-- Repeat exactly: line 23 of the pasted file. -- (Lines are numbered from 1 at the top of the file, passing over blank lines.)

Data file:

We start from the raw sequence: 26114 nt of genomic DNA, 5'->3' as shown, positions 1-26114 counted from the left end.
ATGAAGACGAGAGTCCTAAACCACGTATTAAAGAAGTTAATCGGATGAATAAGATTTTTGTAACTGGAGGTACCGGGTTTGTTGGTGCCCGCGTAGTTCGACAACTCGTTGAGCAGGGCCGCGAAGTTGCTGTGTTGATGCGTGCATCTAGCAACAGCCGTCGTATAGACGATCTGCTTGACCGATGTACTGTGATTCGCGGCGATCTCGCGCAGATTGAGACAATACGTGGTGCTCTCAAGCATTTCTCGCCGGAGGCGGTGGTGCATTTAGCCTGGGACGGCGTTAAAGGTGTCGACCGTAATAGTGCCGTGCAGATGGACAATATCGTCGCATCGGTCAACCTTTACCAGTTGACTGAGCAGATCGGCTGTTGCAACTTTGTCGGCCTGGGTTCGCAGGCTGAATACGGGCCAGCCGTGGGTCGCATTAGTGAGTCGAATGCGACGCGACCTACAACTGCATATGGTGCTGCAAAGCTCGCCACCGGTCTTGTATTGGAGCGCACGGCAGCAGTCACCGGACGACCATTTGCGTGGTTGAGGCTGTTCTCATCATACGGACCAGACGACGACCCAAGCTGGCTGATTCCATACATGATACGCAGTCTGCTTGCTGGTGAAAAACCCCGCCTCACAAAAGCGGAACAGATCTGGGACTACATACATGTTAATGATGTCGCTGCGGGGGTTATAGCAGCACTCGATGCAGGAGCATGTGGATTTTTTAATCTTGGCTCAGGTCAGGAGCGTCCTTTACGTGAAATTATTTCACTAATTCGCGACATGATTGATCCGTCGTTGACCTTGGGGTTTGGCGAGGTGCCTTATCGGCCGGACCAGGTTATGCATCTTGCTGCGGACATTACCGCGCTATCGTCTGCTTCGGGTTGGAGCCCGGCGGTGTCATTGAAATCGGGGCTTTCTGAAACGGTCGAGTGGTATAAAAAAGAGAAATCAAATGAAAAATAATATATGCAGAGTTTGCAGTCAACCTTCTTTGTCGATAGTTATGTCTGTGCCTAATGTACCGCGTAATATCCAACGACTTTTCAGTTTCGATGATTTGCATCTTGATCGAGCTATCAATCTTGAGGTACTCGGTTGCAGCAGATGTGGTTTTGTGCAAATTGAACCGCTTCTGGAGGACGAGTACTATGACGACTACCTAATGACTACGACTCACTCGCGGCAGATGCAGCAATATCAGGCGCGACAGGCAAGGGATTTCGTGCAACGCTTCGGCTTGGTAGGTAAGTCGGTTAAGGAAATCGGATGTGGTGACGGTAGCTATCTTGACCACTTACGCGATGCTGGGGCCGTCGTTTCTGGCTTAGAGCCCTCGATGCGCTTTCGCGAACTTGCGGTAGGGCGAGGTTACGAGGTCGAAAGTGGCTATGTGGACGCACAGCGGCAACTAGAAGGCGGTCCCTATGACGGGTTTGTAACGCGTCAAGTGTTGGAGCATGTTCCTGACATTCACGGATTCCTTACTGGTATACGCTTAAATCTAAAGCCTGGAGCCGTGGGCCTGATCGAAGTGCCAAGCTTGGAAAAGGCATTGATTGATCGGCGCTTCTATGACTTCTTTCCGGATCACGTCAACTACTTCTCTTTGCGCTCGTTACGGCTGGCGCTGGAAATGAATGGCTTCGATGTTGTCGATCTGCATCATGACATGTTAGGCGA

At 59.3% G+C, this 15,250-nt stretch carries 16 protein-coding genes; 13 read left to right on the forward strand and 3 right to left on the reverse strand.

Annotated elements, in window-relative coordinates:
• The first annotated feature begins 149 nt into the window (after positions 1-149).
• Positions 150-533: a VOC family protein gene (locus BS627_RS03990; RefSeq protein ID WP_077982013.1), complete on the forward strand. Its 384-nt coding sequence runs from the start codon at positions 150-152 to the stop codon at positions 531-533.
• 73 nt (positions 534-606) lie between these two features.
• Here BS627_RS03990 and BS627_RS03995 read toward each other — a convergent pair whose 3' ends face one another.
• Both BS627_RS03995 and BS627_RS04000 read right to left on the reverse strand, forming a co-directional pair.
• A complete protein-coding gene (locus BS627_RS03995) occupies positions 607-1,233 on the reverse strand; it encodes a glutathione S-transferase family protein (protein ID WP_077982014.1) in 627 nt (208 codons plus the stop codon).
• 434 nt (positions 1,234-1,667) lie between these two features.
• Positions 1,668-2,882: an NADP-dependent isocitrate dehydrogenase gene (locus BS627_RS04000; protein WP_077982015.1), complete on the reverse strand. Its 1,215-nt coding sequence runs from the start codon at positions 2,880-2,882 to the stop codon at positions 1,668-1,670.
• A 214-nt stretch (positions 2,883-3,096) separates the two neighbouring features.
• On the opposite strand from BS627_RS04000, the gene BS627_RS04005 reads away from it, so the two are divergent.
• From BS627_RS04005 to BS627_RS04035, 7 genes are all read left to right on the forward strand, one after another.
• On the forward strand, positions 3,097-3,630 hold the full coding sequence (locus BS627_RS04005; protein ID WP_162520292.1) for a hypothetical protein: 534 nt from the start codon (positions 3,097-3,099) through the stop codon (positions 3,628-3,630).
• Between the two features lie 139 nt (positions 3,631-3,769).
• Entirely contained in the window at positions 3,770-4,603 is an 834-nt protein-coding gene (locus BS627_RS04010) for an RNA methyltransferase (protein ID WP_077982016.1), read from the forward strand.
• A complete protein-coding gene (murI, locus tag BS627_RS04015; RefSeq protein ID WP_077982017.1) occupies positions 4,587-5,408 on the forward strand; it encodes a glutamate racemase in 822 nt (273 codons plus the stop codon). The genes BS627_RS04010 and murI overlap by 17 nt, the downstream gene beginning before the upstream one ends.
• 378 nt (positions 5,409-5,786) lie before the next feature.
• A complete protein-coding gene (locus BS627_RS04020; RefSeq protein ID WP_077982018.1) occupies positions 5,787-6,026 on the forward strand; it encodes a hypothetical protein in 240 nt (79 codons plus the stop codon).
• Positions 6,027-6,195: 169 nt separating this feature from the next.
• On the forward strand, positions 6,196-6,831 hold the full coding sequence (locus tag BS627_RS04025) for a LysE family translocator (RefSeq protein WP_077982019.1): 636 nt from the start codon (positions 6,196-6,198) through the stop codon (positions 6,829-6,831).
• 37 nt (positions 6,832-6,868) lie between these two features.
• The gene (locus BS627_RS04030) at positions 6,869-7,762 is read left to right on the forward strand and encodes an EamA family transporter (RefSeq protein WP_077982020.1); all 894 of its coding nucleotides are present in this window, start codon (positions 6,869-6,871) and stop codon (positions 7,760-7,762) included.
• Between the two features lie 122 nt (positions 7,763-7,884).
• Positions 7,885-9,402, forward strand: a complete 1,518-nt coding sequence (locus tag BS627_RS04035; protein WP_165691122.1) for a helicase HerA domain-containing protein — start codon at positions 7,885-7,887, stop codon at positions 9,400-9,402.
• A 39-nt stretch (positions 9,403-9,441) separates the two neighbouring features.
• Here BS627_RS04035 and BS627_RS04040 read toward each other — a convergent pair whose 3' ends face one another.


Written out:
• On the forward strand, positions 6,196-6,831 hold the full coding sequence (locus tag BS627_RS04025) for a LysE family translocator (RefSeq protein WP_077982019.1): 636 nt from the start codon (positions 6,196-6,198) through the stop codon (positions 6,829-6,831).